Having watched Uni a number of times this season, and witnessed their uncanny ability to bounce back from a position of adversity in a match and turn it around in the second half, there didn’t appear to be much hope for Manly. Once the Students are in their pomp, they steamroll their opposition into submission. However, I was to be pleasantly surprised as the Marlins – in a display of mental as well physical strength – clawed their way back into contention, and showed reserves of sheer bloody mindedness that would have left coach Blake very upbeat about their resolve going into finals football.
With 10 minutes left on the clock, they pushed the ball down inside the opposition 22 and set about disrupting Uni’s scrum and pushing them back towards their own line. The front row of Elvis Taione, Eddie Aholelei (on for Lakepa), and recent acquisition and new Western Force recruit Tim Fairbrother, really stepped up to the mark and applied intense pressure on their counterparts. By contrast, Uni prop Jerry Yanuyanutawa seemed to be carrying an injury, and was having problems with his bind as they packed down.
Sensing a potential weakness, the Manly pack drove relentlessly and caused the Students pack to buckle. And after the ref had reminded Yanuyanutawa and his captain of their responsibilities at the engagement and threatened cards, another almighty shove saw Palu break off and drive for the line, before a couple of recycles created an extra man for replacement John Payne to scamper through and touch down near the posts. The parochial crowd were still abuzz as D’Arcy slotted the extras to bring it back to 30-25.
The last five minutes were all Manly as they rumbled the ball up through their dominant forwards looking for a possible winner. As the siren neared they set up camp in the Uni red zone, and with shouts of encouragement ringing around the Village Green they worked themselves a golden opportunity, only for the tireless Palu to spill the ball as they neared the line, the chance was lost, and Uni had done it again.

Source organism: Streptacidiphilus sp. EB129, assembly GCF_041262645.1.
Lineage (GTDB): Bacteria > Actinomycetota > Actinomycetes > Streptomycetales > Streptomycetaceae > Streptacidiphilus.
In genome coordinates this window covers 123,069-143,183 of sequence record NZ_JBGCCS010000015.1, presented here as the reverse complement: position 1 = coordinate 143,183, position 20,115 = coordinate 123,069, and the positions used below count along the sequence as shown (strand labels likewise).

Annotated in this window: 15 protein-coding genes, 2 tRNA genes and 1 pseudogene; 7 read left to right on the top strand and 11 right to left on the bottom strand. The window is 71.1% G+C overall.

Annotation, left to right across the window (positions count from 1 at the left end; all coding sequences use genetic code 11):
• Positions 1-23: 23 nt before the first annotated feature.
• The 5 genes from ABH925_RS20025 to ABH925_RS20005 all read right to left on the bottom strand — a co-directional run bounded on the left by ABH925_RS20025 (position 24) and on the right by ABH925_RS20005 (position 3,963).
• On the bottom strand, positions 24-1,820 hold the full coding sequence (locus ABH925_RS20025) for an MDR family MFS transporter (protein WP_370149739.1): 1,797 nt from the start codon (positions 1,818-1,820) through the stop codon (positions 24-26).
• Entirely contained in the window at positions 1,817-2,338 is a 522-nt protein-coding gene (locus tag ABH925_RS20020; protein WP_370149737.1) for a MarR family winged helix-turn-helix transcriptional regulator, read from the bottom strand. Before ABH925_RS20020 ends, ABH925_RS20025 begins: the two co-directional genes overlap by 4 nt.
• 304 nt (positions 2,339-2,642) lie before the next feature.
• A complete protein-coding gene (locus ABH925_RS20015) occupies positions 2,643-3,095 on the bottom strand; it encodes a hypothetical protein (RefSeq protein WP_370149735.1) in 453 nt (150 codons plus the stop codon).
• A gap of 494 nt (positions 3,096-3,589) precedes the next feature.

What a fantastic game and yet another fantastic advert for club rugby. Two sides going at each other hammer and tongs with brutality and determination, but plenty of skill, finesse and high quality execution sprinkled into the mix. Uni’s nous and experience held sway, and Manly’s proud unbroken home run fell at the final hurdle. But they should take plenty of heart from the fact that they pushed the new Minor Premiers all the way.
There were some fine performances across the park for the Marlins with Palu, Fairbrother and Gamgee notable standouts. Gamgee had been a key figure in Manly’s fine start to the season, before a poor run of form saw him relegated to the bench. It just might have been the spark he needed to recapture his best, and on this evidence he could yet prove to be an invaluable figure as they head into the play-off’s.
The Uni juggernaut rolls on, but they certainly aren’t going to have it all their own way en route to the Grand Final. There’s going to be five top class sides alongside them in the finals, and all will fancy their chances of taking down the favourites. However, what remains is what this team has over their rivals in terms of the experience of having been there and done it all before. And when the going gets tough, they simply don’t know the meaning of the word defeat.
SYDNEY UNIVERSITY 30 (Mitch Inman, Nathan Trist, Tom Carter tries; Daniel Halangahu 3 cons, 3 pens) defeated MANLY 25 (Luke Johnson, Adam D’Arcy, John Payne tries; Adam D’Arcy 2 cons, 2 pens) HT 17-18 at Manly Oval
Sydney University head coach Damien Hill:
“It was a fantastic game. I don’t think Manly have lost here all year and they aimed right up. We’re lucky that we’ve had Easts last week, Manly today, and Eastwood next. We couldn’t ask for a better run in terms of the toughness of our games going into the finals.